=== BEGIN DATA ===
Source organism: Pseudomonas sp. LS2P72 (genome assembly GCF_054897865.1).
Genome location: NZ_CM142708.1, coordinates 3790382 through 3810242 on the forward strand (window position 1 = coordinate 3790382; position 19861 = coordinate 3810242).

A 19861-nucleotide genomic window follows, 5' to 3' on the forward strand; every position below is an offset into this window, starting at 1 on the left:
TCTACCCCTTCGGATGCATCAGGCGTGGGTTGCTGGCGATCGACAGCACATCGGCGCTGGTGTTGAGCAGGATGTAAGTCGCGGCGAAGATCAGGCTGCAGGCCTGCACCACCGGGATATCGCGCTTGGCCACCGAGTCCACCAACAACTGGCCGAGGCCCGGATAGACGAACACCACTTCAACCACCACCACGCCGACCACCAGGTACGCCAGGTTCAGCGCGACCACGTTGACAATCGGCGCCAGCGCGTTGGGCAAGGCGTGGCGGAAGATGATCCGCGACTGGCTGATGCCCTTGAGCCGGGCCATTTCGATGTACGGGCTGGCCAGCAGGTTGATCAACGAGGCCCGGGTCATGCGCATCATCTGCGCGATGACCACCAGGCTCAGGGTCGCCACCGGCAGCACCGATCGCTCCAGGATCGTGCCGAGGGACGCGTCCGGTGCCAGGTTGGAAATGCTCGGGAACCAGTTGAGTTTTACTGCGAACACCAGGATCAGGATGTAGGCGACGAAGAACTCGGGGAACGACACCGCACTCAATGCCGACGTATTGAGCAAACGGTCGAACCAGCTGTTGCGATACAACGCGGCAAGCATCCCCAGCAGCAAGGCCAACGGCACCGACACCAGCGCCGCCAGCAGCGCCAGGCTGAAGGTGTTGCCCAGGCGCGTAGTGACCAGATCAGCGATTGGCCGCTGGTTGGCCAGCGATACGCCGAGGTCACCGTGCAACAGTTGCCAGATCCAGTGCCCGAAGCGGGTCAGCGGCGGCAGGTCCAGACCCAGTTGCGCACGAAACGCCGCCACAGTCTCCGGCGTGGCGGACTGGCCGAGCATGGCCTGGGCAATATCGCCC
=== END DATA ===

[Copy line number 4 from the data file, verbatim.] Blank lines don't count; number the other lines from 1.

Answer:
TCTACCCCTTCGGATGCATCAGGCGTGGGTTGCTGGCGATCGACAGCACATCGGCGCTGGTGTTGAGCAGGATGTAAGTCGCGGCGAAGATCAGGCTGCAGGCCTGCACCACCGGGATATCGCGCTTGGCCACCGAGTCCACCAACAACTGGCCGAGGCCCGGATAGACGAACACCACTTCAACCACCACCACGCCGACCACCAGGTACGCCAGGTTCAGCGCGACCACGTTGACAATCGGCGCCAGCGCGTTGGGCAAGGCGTGGCGGAAGATGATCCGCGACTGGCTGATGCCCTTGAGCCGGGCCATTTCGATGTACGGGCTGGCCAGCAGGTTGATCAACGAGGCCCGGGTCATGCGCATCATCTGCGCGATGACCACCAGGCTCAGGGTCGCCACCGGCAGCACCGATCGCTCCAGGATCGTGCCGAGGGACGCGTCCGGTGCCAGGTTGGAAATGCTCGGGAACCAGTTGAGTTTTACTGCGAACACCAGGATCAGGATGTAGGCGACGAAGAACTCGGGGAACGACACCGCACTCAATGCCGACGTATTGAGCAAACGGTCGAACCAGCTGTTGCGATACAACGCGGCAAGCATCCCCAGCAGCAAGGCCAACGGCACCGACACCAGCGCCGCCAGCAGCGCCAGGCTGAAGGTGTTGCCCAGGCGCGTAGTGACCAGATCAGCGATTGGCCGCTGGTTGGCCAGCGATACGCCGAGGTCACCGTGCAACAGTTGCCAGATCCAGTGCCCGAAGCGGGTCAGCGGCGGCAGGTCCAGACCCAGTTGCGCACGAAACGCCGCCACAGTCTCCGGCGTGGCGGACTGGCCGAGCATGGCCTGGGCAATATCGCCC